Dilawar Singh Being Dilawar/ Tools/

“IF this silly fellow keeps writing the things he does and saying the things he says, then he has no future at all. Certainly no one in power or positions of authority can ever forgive him,”

-- Khwaja Ahmad Abbas,

What I try to do is look at the survival strategies of the poor, which is a much more interesting journalism. I try to focus not on the ‘events’ but on the ‘processes’ of poverty. In India we have what some writers have called a situation of ‘invisible hunger’. We do not have acute situations of famine (like in Somalia or the Sudan) but a more generalized distress. In the face of extreme exploitation, you see little kids who do not ‘look’ starving but they are very malnourished. In my reporting, I am engaged in a battle for minds and hearts. Why should I concede the readers of the press to the big press barons? I want to bring the Indian press back to its original mission.

 – P. Sainath, in 1994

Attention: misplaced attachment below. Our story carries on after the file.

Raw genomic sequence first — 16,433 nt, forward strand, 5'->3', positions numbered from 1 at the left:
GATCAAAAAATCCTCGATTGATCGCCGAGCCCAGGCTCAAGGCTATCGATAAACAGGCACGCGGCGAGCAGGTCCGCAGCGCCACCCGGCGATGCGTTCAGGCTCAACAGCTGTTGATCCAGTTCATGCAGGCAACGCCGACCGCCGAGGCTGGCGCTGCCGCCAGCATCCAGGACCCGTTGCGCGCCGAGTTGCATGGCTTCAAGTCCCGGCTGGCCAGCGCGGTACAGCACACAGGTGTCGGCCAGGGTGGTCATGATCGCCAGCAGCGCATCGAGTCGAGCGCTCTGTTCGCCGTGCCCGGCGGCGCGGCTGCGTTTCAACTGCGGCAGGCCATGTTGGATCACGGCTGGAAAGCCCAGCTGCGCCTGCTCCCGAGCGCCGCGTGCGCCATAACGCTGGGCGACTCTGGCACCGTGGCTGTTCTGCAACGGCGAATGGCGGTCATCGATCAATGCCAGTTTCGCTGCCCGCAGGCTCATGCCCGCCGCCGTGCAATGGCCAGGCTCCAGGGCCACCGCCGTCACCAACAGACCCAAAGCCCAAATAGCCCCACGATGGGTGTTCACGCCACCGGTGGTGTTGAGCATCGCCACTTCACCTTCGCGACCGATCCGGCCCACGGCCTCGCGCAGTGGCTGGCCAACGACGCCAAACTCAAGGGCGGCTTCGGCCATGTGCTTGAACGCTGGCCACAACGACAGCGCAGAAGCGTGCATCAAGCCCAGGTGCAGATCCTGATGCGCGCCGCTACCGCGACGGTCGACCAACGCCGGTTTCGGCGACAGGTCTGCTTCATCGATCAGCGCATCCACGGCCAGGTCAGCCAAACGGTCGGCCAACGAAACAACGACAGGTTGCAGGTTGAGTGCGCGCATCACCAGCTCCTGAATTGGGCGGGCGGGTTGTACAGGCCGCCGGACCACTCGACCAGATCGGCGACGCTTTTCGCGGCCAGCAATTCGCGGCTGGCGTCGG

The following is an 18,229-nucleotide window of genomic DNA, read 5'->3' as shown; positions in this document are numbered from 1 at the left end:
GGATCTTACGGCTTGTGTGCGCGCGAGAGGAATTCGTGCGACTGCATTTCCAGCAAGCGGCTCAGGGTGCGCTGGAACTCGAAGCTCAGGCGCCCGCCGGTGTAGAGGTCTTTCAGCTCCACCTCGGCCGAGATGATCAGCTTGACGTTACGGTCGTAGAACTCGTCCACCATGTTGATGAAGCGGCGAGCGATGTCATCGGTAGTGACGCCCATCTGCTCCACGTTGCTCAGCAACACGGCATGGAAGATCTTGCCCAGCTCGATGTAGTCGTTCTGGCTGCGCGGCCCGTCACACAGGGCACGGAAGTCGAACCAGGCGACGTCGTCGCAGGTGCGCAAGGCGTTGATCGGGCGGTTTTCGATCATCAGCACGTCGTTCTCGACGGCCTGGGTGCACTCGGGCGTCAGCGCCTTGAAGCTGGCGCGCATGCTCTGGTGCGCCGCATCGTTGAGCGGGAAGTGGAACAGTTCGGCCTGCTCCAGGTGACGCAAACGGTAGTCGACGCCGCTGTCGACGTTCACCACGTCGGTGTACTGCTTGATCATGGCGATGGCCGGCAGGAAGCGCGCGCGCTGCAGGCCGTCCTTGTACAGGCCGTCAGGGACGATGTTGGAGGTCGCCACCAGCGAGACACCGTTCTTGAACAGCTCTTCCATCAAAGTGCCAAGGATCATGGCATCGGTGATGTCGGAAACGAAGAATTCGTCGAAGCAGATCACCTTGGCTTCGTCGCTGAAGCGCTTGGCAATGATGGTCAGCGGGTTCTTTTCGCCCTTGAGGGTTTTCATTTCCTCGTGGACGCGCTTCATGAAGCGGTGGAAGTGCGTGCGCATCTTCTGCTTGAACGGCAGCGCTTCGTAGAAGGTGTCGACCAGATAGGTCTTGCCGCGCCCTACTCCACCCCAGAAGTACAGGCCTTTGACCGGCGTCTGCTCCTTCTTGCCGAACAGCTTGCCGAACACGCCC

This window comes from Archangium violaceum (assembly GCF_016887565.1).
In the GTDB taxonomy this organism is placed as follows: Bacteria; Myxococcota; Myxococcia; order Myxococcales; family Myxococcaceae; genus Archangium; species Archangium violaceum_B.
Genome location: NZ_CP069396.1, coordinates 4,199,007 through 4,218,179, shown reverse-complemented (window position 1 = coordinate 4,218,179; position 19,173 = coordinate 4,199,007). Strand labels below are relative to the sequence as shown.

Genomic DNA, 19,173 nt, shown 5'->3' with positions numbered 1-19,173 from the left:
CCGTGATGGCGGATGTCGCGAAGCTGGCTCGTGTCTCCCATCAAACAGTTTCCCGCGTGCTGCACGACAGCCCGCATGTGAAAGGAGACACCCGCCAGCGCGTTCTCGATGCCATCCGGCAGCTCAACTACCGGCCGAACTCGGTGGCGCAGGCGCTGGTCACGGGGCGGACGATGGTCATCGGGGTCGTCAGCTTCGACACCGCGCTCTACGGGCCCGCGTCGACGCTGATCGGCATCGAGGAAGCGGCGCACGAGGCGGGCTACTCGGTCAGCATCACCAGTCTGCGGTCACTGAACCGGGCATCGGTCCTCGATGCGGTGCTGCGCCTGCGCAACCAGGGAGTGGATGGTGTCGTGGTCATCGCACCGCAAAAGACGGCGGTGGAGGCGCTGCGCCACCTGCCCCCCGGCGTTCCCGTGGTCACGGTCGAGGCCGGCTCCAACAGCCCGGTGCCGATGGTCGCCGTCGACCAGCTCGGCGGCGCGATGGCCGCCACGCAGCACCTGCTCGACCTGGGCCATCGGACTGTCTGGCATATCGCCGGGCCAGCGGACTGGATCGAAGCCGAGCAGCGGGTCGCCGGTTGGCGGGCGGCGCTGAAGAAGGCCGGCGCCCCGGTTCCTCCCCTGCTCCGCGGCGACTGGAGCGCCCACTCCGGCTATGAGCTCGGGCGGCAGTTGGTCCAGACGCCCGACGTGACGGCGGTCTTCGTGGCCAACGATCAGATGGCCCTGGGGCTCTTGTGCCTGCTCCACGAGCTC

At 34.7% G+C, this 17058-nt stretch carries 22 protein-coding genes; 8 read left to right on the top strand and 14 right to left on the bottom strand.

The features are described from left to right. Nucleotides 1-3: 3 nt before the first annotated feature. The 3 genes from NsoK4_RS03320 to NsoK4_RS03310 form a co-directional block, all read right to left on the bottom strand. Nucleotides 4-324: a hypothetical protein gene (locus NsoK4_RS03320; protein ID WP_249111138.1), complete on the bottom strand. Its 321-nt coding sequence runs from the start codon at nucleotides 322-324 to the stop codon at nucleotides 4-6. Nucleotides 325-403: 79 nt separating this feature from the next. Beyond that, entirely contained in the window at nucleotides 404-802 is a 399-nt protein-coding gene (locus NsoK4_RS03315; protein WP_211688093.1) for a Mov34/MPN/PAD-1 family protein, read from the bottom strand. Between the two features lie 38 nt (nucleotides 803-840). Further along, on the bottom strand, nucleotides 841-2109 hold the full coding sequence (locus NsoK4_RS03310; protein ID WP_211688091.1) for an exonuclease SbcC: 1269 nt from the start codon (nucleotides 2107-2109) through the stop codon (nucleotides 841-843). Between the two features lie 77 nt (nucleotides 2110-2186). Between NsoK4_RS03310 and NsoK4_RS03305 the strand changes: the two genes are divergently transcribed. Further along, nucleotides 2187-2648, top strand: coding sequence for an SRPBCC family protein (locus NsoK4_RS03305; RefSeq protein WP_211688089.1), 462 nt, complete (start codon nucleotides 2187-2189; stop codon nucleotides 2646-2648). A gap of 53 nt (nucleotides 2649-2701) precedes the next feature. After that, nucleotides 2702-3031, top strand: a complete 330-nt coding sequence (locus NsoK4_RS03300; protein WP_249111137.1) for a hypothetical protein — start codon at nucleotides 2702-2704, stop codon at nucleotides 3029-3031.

During my under-graduation in 2005, I read his article first time in Hindu newspaper. It was pleasantly surprising to notice someone in media knows village  and its life intimately. Never before I had come across anything so authentically written on our lives in any newspaper. Its not like villages have not been studied by middle class intellectuals, but barring sociologists, anthropologists and some rare economists but these people usually don’t find spaces in our newspapers. Journalists do write about villages and villagers but their writing is animated by wishful thinking. They rarely write about villagers as they see them. Even if they go to a village, they talk to some  ‘activist’  and next day his life is advertised as ‘the ideal middle-class life’ for their consumers. They are interested in eyeball-catching virtuous lifestyles, of which there is great demand among young, and not in opinions of farmers and villagers on what is ailing them. He is altogether a very different breed of  journalist: he religiously spend more than 260 days a year in villages. While most of the journalists were busy lobbying for their consumers and advertisers, he showed little interest in becoming a ‘stenographer to the powerful’. He was interested in bottom 10% of the society in an industry which cares about only top 10%. Since he compare and contrast the bottom 10% with the top 10%, it makes the top 10% uncomfortable. He holds the mirror in front of ‘Beautiful People’ and shows them their ugly spot. Graduated in history, he became an authority on rural economy and agriculture, and by extension, as Prof. Amartya Sen labeled him, one of the world’s greatest experts on famine and hunger. He came under severe attack for not showing faith in the religion of market. Nonetheless, He got many admirers. A supreme court judge wrote that his “name should be written in letters of gold in the history of India journalism”. It must be! Documentaries were made on his journalism and his journalism is being discussed in classrooms. Collection of his articles and news reports  are used as handbook by NGOs. In Scandinavia, the United Kingdom and Canada people found relevance in it for their own countries. In the United Kingdom it is being used by journalists to cover local issues of poverty and by more than 30 universities around the world. He has done a great service to his profession. Google scholar reports that his work is often cited in sociology and economics journals. What are journalists for? Like intellectuals, they are the keeper of nation’s conscience but both serve different purpose. He belongs to a tribe where a journalist stands for some value. All radical journalists have stood for some value. And those who stand for some value not only report, they often provoke. They have the belief the it is OK to stretch the point somewhat if it serves a greater cause. Their work may not be immensely valuable for a sociologist but they preserve the conscience of the nation for posterity. Historian Ramachandra Guha thinks that ‘a journalist work is immensely valuable if a future historian can reconstruct the past from it’. How many journalists will pass the test of ‘future historian’ today? I am not sure how many professionals today would like to be known posthumously by their work rather than the name of organization they work for. In those pre-color days, many believe that it was journalists who build a niche of their newspaper by their work; they wrote for public and in turn, they were hugely admired by public. They were inspiration to future journalists. Guardian’s editor-in-chief remembers why he loved some journalists because to him “they seemed to represent the best of journalistic virtues – courage, campaigning, toughness, compassion, humour, irreverence; a serious engagement with serious things; a sense of fairness; an eye for injustice; a passion for explaining; knowing how to achieve impact; a connection with readers … but, more importantly, about why [journalism] mattered”. If you are looking for a journalist who posses these qualities, ask for that incorruptible and feisty rural reporter named P. Sainath. The sort of journalism which Sainath champions is on decline for newspapers are increasingly getting more interested in entertainment. They claim that they are forced to do it because this is what their readers want. This is odd for they rarely ask their readers what they want to read. Besides one of their heroes of corporate media, Steve Jobs has proved that, ‘consumers do not know what they want unless you show it to them’. Even if we believe for the sake of their argument that their readers are really interested in all this; this can not be expected from newspapers. For ‘this is a kind of argument a drug paddler would make,’  rues Sainath, ‘Look! I am decent guy, these assholes on the street want this stuff. What can I do?’. Perhaps this is exactly the sort of thing which has happened. There is a little difference left between the business model of a drug paddler and a media house. While the business model of a drug paddler is ‘illegal’ and low on public sympathy, newspapers can get away with the noise of ‘self-regulation’. Media houses will do well to remember that this right of free speech – indeed any right – is not absolute. A society can hardly have a healthy future when its members care only for their rights and show no inclination for discharging their duties. Besides public sympathy is not an inexhaustible commodities, ask Manmohan Singh. The noise that “our prime minister is most learned since Jawaharlal Nehru and least corrupt since Lal Bahadur Shashri” is almost gone. If the media does not regularize itself, someone else in power will. When they will find that public sympathy is no longer on the side of media. Indian media will do well to learn some lessons from what happened to media autonomy in U.K. after Leverson report. – Dilawar